After al-Qaeda: No signs of recovery in Yemen's Mukalla

After al-Qaeda: No signs of recovery in Yemen's Mukalla
From Al Jazeera - January 11, 2018

Burned-out cars, rusted bullet casings and debris from levelled buildings line the narrow, winding streets of Mukalla, a jarring reminder of the intense fighting that ravaged the seaport nearly three years ago.

In a blitzkrieg similar to when the Islamic State of Iraq and the Levant (ISIL, also known as ISIS) surged across Syria and Iraq, hundreds of fighters from al-Qaeda in the Arabian Peninsula (AQAP) overran Yemen's coastal city of Mukalla in April 2015, exploiting chaos unleashed by the Saudi-led coalition's war with Houthi rebels in the north.

The ensuing turmoil, which has killed and wounded more than 60,000 people since March 2015, presented AQAP with an opportunity to make huge territorial gains, thanks partly to the acerbic, sectarian tone espoused by the coalition.

The Houthis, a group of rebels who emerged from Yemen's northern highlands where Zaidi Shia Muslims are concentrated, allied with troops loyal to former President Ali Abdullah Saleh in early 2015, capturing large expanses of the country, including the capital, Sanaa.

Saudi Arabia and a coalition of Sunni Arab states intervened in the conflict in March of that year, launching a massive aerial campaign to restore President Abd-Rabbu Mansour Hadi's internationally recognised government which was forced into exile.

Air strikes decimated areas held by the Houthis, dislodging them from most of the south. However, until today, the rebels control a section of land larger than England, ruling a population of around 18 million people.

AQAP exploited this chaotic milieu to attack Mukalla on April 2, 2015, a city of more than 300,000 people, pounding military installations with mortars and RPGs they had seized in previous battles.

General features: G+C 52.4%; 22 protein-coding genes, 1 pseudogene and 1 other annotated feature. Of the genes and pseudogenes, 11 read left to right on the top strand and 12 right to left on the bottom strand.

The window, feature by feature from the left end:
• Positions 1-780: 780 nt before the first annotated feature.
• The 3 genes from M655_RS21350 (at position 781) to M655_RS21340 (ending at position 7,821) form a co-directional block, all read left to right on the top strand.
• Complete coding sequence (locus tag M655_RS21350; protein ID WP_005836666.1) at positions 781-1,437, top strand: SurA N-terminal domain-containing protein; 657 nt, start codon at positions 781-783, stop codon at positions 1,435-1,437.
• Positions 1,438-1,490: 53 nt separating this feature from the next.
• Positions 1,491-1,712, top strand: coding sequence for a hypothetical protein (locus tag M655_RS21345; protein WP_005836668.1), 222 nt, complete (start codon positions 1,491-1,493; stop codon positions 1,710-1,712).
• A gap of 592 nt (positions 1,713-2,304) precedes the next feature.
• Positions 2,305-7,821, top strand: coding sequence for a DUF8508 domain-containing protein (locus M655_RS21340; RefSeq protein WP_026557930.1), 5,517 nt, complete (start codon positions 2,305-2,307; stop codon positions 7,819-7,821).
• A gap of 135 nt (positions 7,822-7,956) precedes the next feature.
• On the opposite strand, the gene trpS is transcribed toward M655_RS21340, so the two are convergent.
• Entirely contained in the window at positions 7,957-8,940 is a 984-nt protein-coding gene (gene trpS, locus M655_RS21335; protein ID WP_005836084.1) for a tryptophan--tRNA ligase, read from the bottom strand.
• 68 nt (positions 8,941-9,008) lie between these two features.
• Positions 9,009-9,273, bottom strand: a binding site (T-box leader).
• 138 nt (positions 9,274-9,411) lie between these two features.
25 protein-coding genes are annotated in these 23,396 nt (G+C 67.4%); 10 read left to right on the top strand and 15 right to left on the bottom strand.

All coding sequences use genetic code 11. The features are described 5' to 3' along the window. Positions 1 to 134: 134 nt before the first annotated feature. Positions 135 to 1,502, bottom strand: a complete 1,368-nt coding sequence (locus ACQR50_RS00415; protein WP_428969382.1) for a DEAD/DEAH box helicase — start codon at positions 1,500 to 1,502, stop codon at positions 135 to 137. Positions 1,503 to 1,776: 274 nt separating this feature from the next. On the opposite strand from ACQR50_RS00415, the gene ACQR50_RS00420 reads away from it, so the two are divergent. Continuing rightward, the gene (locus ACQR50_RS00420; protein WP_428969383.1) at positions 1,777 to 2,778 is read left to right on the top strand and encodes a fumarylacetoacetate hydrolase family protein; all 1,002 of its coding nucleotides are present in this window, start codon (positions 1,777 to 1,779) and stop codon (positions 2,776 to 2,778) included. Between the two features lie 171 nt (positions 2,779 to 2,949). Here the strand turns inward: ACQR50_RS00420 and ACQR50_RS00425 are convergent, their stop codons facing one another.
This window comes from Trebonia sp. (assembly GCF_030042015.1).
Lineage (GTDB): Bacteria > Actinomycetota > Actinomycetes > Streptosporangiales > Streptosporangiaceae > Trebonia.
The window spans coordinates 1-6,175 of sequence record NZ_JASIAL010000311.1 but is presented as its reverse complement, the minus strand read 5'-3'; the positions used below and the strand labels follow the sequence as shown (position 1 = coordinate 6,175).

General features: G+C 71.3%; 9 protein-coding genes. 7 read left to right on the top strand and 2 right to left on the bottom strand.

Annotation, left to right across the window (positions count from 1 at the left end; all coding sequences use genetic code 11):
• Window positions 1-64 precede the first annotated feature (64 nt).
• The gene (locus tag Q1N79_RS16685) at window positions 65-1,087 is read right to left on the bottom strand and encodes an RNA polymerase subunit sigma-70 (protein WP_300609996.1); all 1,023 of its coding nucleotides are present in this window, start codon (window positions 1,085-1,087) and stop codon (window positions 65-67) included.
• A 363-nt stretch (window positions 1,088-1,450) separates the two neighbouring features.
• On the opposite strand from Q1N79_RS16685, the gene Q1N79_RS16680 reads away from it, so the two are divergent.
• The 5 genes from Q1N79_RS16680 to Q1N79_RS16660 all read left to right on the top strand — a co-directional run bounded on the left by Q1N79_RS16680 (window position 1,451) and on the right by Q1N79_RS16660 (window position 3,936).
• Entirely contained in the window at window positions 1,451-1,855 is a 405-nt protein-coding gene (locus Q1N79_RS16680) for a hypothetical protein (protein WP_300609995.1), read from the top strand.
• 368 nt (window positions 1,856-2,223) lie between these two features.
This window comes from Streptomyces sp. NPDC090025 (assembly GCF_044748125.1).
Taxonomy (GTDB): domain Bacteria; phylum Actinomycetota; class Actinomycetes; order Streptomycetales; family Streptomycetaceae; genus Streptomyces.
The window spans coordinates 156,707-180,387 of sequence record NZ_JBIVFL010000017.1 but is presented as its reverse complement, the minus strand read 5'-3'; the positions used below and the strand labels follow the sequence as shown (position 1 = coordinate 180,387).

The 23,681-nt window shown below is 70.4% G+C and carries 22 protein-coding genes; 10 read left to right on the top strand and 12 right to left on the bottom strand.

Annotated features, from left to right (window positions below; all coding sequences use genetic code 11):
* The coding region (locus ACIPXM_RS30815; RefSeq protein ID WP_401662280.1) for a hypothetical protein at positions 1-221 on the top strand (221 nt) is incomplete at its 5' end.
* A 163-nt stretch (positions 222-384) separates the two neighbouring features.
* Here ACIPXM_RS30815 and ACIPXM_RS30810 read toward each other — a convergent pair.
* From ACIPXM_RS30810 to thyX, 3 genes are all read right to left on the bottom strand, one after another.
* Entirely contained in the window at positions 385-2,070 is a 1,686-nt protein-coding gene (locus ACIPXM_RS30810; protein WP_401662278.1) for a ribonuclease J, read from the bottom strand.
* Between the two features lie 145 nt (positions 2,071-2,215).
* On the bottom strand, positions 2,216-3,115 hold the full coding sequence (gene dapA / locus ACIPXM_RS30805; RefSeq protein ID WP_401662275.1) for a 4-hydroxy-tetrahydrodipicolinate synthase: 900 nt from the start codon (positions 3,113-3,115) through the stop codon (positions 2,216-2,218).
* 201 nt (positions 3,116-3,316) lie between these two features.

The Yemeni military spectacularly crumbled.

Troops were unable to repel AQAP's advance and dumped their weapons and even their uniforms, fleeing through arid valleys and deserts to government-controlled areas to the west of Hadramout province.

With military bases left undefended, AQAP came to acquire some of the world's most fearsome weapons - seizing tanks, American-made Humvee vehicles and copious heavy weaponry as spoils of war.

But mighty war machines were not the only things AQAP got their hands on. The group also looted around $100m from local banks, and would later use these funds to launch a cynical public relations campaign to shore up support for their so-called Islamic Emirate.

Raking in around $2m a day by extorting national companies and taxing goods coming into the lucrative port, AQAP used its growing economic power to provide residents with drinking water, electricity, healthcare and other basic services.

The group abolished taxes on local residents, paid civil servants their salaries on time and went about making slick propaganda videos in which they boasted about their state-building project as a "liberation" movement.

But exactly a year later, they gave it all up, in a sudden, bloodless withdrawal.

Yemeni soldiers, backed by Emirati special forces, entered the city on April 24, 2016 after AQAP withdrew, following secret negotiations, to the rugged mountains of Shabwa, al-Bayda and Marib provinces.

The group, which has long boasted about preparing its soldiers for "martyrdom", said it fled to protect civilians from advancing forces.